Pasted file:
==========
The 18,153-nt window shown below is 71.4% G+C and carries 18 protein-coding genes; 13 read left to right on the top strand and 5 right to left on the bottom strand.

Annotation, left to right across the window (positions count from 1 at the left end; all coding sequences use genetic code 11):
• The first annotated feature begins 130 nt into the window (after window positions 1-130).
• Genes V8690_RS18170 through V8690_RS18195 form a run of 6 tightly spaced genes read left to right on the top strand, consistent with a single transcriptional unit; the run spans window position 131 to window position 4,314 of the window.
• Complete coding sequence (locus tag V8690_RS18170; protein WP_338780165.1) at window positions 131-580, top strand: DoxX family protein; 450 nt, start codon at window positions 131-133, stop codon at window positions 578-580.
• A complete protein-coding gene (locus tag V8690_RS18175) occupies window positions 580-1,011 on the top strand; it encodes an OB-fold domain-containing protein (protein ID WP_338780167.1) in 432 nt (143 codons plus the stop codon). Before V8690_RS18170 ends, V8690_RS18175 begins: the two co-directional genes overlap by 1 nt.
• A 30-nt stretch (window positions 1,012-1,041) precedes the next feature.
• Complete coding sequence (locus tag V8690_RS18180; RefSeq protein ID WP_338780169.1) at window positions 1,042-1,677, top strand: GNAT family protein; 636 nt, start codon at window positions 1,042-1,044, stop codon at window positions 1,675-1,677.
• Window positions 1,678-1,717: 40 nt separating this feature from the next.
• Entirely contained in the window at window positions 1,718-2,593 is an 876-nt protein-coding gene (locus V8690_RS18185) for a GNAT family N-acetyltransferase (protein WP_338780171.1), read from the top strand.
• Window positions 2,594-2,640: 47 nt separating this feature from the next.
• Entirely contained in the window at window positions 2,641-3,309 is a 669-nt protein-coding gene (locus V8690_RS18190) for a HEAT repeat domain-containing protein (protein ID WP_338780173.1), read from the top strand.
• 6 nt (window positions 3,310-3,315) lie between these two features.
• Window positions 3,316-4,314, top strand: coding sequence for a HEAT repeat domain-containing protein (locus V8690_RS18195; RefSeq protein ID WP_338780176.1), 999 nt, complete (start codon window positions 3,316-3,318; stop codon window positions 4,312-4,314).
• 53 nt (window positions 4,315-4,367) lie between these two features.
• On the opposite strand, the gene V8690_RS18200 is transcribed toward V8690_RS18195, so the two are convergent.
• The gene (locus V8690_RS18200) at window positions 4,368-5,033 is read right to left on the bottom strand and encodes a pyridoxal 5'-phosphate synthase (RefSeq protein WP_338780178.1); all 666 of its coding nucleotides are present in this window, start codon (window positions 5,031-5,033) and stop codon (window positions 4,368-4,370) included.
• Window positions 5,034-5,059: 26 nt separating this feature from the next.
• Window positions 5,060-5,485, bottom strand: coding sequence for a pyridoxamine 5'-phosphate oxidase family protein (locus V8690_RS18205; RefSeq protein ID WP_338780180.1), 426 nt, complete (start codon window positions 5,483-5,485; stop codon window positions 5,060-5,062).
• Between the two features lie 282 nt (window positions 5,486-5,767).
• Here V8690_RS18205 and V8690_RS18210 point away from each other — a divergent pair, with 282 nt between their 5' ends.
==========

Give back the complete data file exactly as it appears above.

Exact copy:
The 18,153-nt window shown below is 71.4% G+C and carries 18 protein-coding genes; 13 read left to right on the top strand and 5 right to left on the bottom strand.

Annotation, left to right across the window (positions count from 1 at the left end; all coding sequences use genetic code 11):
• The first annotated feature begins 130 nt into the window (after window positions 1-130).
• Genes V8690_RS18170 through V8690_RS18195 form a run of 6 tightly spaced genes read left to right on the top strand, consistent with a single transcriptional unit; the run spans window position 131 to window position 4,314 of the window.
• Complete coding sequence (locus tag V8690_RS18170; protein WP_338780165.1) at window positions 131-580, top strand: DoxX family protein; 450 nt, start codon at window positions 131-133, stop codon at window positions 578-580.
• A complete protein-coding gene (locus tag V8690_RS18175) occupies window positions 580-1,011 on the top strand; it encodes an OB-fold domain-containing protein (protein ID WP_338780167.1) in 432 nt (143 codons plus the stop codon). Before V8690_RS18170 ends, V8690_RS18175 begins: the two co-directional genes overlap by 1 nt.
• A 30-nt stretch (window positions 1,012-1,041) precedes the next feature.
• Complete coding sequence (locus tag V8690_RS18180; RefSeq protein ID WP_338780169.1) at window positions 1,042-1,677, top strand: GNAT family protein; 636 nt, start codon at window positions 1,042-1,044, stop codon at window positions 1,675-1,677.
• Window positions 1,678-1,717: 40 nt separating this feature from the next.
• Entirely contained in the window at window positions 1,718-2,593 is an 876-nt protein-coding gene (locus V8690_RS18185) for a GNAT family N-acetyltransferase (protein WP_338780171.1), read from the top strand.
• Window positions 2,594-2,640: 47 nt separating this feature from the next.
• Entirely contained in the window at window positions 2,641-3,309 is a 669-nt protein-coding gene (locus V8690_RS18190) for a HEAT repeat domain-containing protein (protein ID WP_338780173.1), read from the top strand.
• 6 nt (window positions 3,310-3,315) lie between these two features.
• Window positions 3,316-4,314, top strand: coding sequence for a HEAT repeat domain-containing protein (locus V8690_RS18195; RefSeq protein ID WP_338780176.1), 999 nt, complete (start codon window positions 3,316-3,318; stop codon window positions 4,312-4,314).
• 53 nt (window positions 4,315-4,367) lie between these two features.
• On the opposite strand, the gene V8690_RS18200 is transcribed toward V8690_RS18195, so the two are convergent.
• The gene (locus V8690_RS18200) at window positions 4,368-5,033 is read right to left on the bottom strand and encodes a pyridoxal 5'-phosphate synthase (RefSeq protein WP_338780178.1); all 666 of its coding nucleotides are present in this window, start codon (window positions 5,031-5,033) and stop codon (window positions 4,368-4,370) included.
• Window positions 5,034-5,059: 26 nt separating this feature from the next.
• Window positions 5,060-5,485, bottom strand: coding sequence for a pyridoxamine 5'-phosphate oxidase family protein (locus V8690_RS18205; RefSeq protein ID WP_338780180.1), 426 nt, complete (start codon window positions 5,483-5,485; stop codon window positions 5,060-5,062).
• Between the two features lie 282 nt (window positions 5,486-5,767).
• Here V8690_RS18205 and V8690_RS18210 point away from each other — a divergent pair, with 282 nt between their 5' ends.